SEASONING Salt acts as a preservative and adds flavor. Mustard seeds and celery seed add amazing flavor, both soften during the pickling process, very edible!

How to Make Bread & Butter Pickles at Home

The detailed recipe is written in traditional recipe form below but here are the highlights. You can do this!

PACK THIN-SLICED CUCUMBER INTO A JAR Slice the pickling cucumbers quite thin and pack into a glass container. A sharp knife works fine, no need to drag out a mandoline or anything. If you're using onion, slice and pack it in too, a layer of cucumber, a layer of onion. For prettiness in the jar, keep the slices in flat layers.
BRING THE LIQUID INGREDIENTS TO A BOIL Then pour the hot liquid into the pickle jar. At first you'll think there's not enough liquid, that you'll need more. Instead, press the pickles down into the jar until all the cucumbers are covered.
ADD A WEIGHT TO SUBMERGE THE PICKLES Now find something that can keep the pickles submerges, perhaps a small plate with a can of soup or something? You'll be soon surprised, not only are the cucumbers completely submerged, there's room in the jar to add more!
ADD MORE CUCUMBER! So repeat the process of arranging sliced cucumbers in the jar, and pressing them down into the liquid, until either the jar or the liquid just can't take anymore.
COVER & REFRIGERATE Give the pickles at least 24 hours before eating them, then enjoy!


If you can finagle some sort of weight for the pickles, great. Otherwise, you might consider getting some glass weights like these glass weights for wide-mouth canning jars (affiliate link, My Disclosure Promise). I find them really handy.

How to Store Homemade Bread & Butter Pickles

RIGHT IN THE REFRIGERATOR These are "quick" pickles. Yes, they're quick to make. But in the pickle world, "quick" also is code for pickles that must be stored in the fridge. Quick / refrigerator pickles haven't been properly "canned" with heat in the special canning jars that would allow them to be stored long-term at room temperature.
IN THE FREEZER These pickles can also be frozen, I like to put them away in small one-cup freezer containers to nibble on throughout the winter.

Preserving Summer Vegetables for Winter

When we talk about harvesting summer bounty for winter, mostly, I think, we mean "canning". And to be sure, canning is an especially productive way to put away food for the off-season. If you're a cook who cans, you might check this page, Practical Home Canning Tips. It's the result of canning hundreds of jars of jams, jellies, pickles and vegetables the summer my mom passed away.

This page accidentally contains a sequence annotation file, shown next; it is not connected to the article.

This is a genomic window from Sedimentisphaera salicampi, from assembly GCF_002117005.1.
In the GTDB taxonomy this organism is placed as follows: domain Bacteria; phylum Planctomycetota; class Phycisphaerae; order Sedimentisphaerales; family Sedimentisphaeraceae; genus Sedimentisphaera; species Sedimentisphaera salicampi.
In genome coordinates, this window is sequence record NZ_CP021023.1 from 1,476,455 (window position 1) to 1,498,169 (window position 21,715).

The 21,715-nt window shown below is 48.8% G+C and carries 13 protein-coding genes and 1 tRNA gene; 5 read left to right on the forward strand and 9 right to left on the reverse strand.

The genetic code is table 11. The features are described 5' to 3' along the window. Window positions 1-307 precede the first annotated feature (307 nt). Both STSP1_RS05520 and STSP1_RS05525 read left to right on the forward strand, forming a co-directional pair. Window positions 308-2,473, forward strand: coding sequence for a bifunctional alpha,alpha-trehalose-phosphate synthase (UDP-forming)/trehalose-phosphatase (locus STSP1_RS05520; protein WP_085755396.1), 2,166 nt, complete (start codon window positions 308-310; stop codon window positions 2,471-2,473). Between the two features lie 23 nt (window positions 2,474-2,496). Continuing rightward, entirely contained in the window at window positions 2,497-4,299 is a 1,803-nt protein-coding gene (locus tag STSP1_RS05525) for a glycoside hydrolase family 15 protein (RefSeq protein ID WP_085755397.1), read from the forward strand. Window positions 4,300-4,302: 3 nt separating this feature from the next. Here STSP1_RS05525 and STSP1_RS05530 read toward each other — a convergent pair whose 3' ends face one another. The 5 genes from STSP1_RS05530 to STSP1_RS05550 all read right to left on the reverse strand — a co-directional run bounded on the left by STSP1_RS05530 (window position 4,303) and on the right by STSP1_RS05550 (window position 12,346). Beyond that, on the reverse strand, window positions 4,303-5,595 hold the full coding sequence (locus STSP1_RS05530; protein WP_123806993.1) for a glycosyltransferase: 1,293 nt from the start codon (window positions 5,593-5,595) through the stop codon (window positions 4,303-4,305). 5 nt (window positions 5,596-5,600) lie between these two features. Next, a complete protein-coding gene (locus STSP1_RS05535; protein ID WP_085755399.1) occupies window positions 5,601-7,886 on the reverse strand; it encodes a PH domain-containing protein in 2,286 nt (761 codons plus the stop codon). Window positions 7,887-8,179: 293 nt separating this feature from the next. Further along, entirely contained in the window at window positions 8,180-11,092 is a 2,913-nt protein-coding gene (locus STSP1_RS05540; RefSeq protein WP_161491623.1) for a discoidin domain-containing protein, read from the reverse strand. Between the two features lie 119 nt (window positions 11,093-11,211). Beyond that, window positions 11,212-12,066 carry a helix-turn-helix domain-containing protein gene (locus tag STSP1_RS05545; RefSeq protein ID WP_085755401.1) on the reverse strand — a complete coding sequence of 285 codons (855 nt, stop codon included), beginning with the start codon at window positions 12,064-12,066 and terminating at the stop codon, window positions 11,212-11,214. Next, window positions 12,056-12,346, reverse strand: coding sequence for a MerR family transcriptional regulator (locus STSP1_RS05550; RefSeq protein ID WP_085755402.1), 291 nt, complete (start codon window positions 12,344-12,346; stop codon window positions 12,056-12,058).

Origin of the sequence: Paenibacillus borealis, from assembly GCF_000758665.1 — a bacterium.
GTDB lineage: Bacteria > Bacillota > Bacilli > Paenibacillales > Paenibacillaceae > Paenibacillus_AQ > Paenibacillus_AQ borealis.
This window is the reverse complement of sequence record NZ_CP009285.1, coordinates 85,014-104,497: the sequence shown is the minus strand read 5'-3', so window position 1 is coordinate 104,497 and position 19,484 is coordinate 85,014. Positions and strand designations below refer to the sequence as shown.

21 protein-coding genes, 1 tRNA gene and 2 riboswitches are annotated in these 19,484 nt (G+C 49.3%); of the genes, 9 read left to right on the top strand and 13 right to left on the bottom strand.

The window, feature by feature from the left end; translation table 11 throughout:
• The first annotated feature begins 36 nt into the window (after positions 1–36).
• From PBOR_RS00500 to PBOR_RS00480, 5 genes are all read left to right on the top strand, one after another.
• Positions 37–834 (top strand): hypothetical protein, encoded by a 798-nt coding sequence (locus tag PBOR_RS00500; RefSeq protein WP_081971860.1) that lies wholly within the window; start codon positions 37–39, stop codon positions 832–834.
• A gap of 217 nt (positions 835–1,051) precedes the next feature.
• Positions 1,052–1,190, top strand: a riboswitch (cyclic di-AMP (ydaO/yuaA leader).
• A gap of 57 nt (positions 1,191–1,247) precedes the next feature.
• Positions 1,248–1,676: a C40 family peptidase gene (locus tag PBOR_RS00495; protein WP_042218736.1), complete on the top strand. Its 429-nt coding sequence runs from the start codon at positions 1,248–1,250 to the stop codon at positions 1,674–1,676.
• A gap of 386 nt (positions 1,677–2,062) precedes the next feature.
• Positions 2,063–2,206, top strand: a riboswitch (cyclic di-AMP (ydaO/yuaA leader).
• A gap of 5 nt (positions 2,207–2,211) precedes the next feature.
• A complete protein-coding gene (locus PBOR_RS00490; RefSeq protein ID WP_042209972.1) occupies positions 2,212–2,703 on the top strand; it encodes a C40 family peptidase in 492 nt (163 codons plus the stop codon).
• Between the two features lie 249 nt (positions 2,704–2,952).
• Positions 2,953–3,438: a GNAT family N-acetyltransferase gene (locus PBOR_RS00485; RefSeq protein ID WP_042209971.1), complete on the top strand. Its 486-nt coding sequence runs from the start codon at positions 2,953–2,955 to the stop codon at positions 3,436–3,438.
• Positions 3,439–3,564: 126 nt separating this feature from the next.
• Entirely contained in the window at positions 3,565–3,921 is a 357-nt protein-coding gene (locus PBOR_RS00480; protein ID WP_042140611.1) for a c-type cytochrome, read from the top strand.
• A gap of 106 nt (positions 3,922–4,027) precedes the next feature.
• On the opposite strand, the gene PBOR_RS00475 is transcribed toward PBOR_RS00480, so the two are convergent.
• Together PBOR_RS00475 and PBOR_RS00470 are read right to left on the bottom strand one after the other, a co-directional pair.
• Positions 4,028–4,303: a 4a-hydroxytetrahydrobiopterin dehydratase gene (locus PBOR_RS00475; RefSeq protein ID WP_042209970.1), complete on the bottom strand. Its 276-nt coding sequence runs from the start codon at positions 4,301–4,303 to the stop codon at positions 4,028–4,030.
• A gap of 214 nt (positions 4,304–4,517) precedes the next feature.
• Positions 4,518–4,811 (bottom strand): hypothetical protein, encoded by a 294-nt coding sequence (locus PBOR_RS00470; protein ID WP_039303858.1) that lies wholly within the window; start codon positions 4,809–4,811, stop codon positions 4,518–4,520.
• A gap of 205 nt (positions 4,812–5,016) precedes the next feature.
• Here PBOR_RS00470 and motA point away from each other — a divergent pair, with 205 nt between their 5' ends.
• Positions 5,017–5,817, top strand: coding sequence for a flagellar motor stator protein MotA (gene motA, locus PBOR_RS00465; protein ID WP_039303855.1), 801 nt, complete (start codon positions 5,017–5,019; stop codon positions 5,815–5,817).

But let's not forget about our freezers, something that's more do-able for many of us, especially for small volumes. These pickles freeze. But you can also freeze corn, tomatoes and the ever-so-wonderful Slow-Roasted Tomatoes.

What Makes This Recipe Special

Great way to use a large amount of cucumber all at once
Flexible recipe that can scale up for more cucumber or down for less cucumber
Crisp cucumber pickles, not too sweet, not too vinegar-y, not too pickle-y
Freezing is a good way to preserve summer produce
No dragging out the canning equipment or dealing with boiling water and hot canning jars
So handy to have on hand for sandwiches, an appetizer platter or charcuterie board, even just to snack on

Homemade Bread & Butter Pickles ♥ AVeggieVenture.com, no canning required, great for sandwiches and charcuterie boards.


Hands-on time: 15 minutes
Time to table: 24 hours
Makes about 2 quarts (8 cups) of pickles

These amounts fill two quart jars or one half-gallon jar or crock. You'll wonder if there's really enough liquid, but there is, once the cucumbers shrink in the hot pickling liquid, expressing their own liquid. The recipe is easy to scale if you have more or fewer pickles.

about 2-1/2 pounds (1135g) pickling cucumbers, blossom and stem ends trimmed, sliced into rounds if small and half-rounds if larger (see ALANNA's TIPS)
1 cup onion, sliced thin in rounds or half rounds, rings separated, optional

1 cup (225g) white vinegar
2 cups (400g) sugar (may be reduced to 1 cup)
2 tablespoons (40g) Morton's kosher salt (see TIPS)
1 tablespoon (6g) celery seed
1 tablespoon (11g) mustard seed

CUCUMBERS Pack the sliced cucumbers into a half-gallon glass jar or two quart jars, slipping onion (if using) between the layers. Fill the jar as much as you can, you'll add more cucumber later.

PICKLING LIQUID Bring the ingredients to a boil in a saucepan, stirring to ensure that the sugar and salt dissolve. Pour the hot Pickling Liquid Weight over the cucumbers. You'll wonder if there's enough liquid. There is, just press the cucumbers down with the back of a spoon, submerging the slices into the liquid. As the cucumber compacts, add more slices, filling the jar again. If needed, do this a third time. Place a weight over top of the pickles, keeping them all submerged in the Pickling Liquid.

REFRIGERATE Refrigerate for at least 24 hours. The pickles are now ready to be eaten, they're delightful!

FREEZE If you like, transfer all or some of the pickles to freezer containers and freeze until ready to eat. Be sure to freeze some liquid too, this will avoid freezer burn.